What began in 2003 as a one-night-only show spotlighting Lowcountry improv troupes has blossomed into a four-day festival that annually attracts some of the country's best comedic talent and has helped develop the local comedy scene, organizers say.
The 10th annual Charleston Comedy Festival kicks off Wednesday with a performance by stand-up comic and "The Daily Show with Jon Stewart" correspondent Wyatt Cenac at Charleston Music Hall. The festival runs through Jan. 19 and includes performances by several local acts as well as "The State" alum and author Michael Ian Black, up-and-coming comics such as Rory Scovel and Canadian improv duo Two Weird Ladies.
The festival recently has featured the likes of Aziz Ansari, T.J. Miller, Todd Barry and former and current "Saturday Night Live" cast members Casey Wilson and Bobby Moynihan, but such star-studded lineups are a far cry from the festival's humble beginnings, said Brandy Sullivan of Theatre 99, one of its founders.
"That first year it was all local acts, and it was just one night," Sullivan said. "The next year, we teamed up with Charleston City Paper and that's when things took off, and we started reaching out to other venues and attracting more national acts."
The festival now spans eight venues over four nights, according to its website.
Sullivan said getting top-tier talent to Charleston has gotten considerably easier given the region's recent popularity, a buzz fueled by the Charleston's emerging restaurant scene and its reputation as one of the nation's top travel destinations.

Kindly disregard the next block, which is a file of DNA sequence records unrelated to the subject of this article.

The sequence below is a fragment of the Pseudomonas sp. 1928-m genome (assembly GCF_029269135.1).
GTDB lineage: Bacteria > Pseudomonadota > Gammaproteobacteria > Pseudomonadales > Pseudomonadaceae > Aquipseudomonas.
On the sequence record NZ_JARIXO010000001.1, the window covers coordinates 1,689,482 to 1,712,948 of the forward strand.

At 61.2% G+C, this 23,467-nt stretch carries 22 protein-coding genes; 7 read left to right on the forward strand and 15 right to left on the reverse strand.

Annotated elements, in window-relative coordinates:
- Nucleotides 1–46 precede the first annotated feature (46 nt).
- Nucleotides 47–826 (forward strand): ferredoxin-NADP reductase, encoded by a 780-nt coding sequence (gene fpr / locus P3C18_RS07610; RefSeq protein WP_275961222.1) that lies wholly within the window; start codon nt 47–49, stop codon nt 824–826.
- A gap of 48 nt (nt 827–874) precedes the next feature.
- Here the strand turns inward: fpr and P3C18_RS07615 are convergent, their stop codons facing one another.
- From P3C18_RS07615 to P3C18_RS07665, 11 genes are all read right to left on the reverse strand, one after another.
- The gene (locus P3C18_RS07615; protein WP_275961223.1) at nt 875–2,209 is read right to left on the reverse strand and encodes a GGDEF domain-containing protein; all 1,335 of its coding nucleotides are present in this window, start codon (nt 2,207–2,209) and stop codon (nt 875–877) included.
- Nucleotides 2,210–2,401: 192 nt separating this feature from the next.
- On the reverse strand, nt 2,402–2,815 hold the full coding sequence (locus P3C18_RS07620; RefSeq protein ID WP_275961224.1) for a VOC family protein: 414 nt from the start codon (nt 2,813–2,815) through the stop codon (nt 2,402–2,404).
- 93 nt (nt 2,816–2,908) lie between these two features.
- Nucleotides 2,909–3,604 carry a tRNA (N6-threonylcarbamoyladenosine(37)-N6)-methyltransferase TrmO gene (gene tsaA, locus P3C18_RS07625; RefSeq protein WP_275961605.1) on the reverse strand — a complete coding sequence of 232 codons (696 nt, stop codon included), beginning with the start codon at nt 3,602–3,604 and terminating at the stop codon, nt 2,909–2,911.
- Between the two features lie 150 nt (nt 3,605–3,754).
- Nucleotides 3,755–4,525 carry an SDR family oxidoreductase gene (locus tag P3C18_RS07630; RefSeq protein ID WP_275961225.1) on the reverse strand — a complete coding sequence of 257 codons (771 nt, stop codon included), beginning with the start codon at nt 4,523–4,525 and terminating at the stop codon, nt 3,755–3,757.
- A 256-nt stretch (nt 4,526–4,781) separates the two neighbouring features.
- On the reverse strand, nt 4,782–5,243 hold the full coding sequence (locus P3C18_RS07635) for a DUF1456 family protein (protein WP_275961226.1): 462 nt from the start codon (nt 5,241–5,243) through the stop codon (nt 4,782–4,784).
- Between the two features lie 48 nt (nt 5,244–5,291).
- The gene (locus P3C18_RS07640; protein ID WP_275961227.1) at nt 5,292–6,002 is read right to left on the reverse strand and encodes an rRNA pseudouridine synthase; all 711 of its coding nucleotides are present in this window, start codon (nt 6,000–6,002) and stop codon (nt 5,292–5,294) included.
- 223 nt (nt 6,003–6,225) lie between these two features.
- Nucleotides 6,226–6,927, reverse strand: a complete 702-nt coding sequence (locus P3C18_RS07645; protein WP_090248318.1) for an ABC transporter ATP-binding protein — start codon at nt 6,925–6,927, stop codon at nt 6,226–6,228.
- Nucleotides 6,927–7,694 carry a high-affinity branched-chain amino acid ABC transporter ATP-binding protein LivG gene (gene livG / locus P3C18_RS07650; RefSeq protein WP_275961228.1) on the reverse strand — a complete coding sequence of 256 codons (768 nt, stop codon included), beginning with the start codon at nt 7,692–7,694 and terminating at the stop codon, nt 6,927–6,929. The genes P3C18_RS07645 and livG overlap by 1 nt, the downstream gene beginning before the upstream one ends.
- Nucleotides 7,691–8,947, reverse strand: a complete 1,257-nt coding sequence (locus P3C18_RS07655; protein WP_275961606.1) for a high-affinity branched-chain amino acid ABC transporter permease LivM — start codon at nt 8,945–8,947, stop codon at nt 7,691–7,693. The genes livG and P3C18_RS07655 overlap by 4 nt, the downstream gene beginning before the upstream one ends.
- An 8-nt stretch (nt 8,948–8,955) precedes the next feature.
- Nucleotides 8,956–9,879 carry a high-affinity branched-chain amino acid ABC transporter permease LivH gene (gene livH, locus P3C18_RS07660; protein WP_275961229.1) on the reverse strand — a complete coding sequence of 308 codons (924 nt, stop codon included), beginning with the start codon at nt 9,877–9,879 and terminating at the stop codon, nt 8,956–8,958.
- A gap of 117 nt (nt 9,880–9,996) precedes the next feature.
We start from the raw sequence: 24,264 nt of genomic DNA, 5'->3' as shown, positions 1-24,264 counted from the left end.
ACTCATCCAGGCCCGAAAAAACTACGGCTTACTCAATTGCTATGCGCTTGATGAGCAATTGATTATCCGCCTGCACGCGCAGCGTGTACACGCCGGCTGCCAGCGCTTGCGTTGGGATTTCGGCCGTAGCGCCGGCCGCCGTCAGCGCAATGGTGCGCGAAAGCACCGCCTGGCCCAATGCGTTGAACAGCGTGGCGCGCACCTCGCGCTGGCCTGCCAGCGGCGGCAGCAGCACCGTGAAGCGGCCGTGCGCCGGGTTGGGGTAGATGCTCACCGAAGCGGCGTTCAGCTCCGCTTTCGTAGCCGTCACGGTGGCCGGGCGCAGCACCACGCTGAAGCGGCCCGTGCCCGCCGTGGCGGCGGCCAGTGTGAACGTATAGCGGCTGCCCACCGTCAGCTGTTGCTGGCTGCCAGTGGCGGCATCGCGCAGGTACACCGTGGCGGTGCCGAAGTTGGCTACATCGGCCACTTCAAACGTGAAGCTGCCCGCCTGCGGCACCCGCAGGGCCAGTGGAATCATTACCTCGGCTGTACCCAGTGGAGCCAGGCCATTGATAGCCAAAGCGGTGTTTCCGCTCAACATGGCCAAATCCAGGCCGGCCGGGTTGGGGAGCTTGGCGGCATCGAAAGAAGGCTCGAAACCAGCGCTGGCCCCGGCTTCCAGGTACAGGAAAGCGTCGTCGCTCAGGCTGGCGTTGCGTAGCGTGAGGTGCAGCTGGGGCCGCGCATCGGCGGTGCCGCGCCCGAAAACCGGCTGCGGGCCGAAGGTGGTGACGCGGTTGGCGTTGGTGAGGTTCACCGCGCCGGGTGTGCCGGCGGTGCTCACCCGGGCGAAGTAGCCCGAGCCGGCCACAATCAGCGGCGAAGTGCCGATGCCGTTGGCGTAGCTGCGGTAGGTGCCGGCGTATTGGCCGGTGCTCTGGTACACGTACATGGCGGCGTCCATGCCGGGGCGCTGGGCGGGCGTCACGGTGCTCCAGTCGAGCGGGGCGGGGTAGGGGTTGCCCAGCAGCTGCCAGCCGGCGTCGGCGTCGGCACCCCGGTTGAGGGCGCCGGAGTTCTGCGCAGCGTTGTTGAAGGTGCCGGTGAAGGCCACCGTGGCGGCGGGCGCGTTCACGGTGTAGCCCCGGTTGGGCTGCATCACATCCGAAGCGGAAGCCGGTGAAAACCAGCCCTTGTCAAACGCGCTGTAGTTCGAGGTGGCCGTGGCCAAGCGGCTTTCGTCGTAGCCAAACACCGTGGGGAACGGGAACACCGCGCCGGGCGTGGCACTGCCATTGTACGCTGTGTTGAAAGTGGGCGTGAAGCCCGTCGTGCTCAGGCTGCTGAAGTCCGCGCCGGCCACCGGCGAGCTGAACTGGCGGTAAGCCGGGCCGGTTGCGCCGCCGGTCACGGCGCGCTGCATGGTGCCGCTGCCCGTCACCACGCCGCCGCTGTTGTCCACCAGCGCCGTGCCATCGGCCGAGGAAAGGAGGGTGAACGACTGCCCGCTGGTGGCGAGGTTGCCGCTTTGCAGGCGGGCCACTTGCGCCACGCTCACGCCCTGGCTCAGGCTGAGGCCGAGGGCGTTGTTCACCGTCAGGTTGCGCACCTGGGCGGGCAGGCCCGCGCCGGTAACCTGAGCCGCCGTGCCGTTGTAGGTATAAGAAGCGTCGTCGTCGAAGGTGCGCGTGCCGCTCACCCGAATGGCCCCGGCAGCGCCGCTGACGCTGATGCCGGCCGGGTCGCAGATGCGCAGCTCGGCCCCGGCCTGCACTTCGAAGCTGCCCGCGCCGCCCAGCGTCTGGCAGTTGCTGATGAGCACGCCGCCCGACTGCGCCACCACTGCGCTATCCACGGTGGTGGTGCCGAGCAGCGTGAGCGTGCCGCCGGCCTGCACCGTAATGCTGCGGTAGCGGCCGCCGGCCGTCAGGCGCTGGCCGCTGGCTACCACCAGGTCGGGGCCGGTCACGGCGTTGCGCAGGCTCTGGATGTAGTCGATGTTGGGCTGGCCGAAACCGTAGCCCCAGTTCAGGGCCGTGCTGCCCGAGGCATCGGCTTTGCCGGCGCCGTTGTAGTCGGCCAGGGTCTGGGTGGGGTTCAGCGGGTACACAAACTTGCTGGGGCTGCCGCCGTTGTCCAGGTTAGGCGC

"They're usually intrigued the first time they come here," Sullivan said. "They're on the road, so they're just thinking this is another show, another town but within the first 24 hours, they're like 'Everybody's nice, the food's great, it's beautiful.' Getting them to come back is pretty easy."
Cenac's performance Wednesday marks the first time in the festival's history that it has featured a headliner in a venue as large as the 900-seat Charleston Music Hall, but it might not be the last. Standup comedians Bill Maher and Paul F. Tompkins, who already have performed several times in Charleston, are atop organizers' wishlists for future festivals.
But best of all, Sullivan said, the festival has helped grow the area's comedy scene and educate Lowcountry audiences.
"The comedy scene in Charleston is thriving," she said. "There is now a community of people here and an audience for comedy here. Our audiences have really come to understand what it is that we do. It's a really fun environment to be in."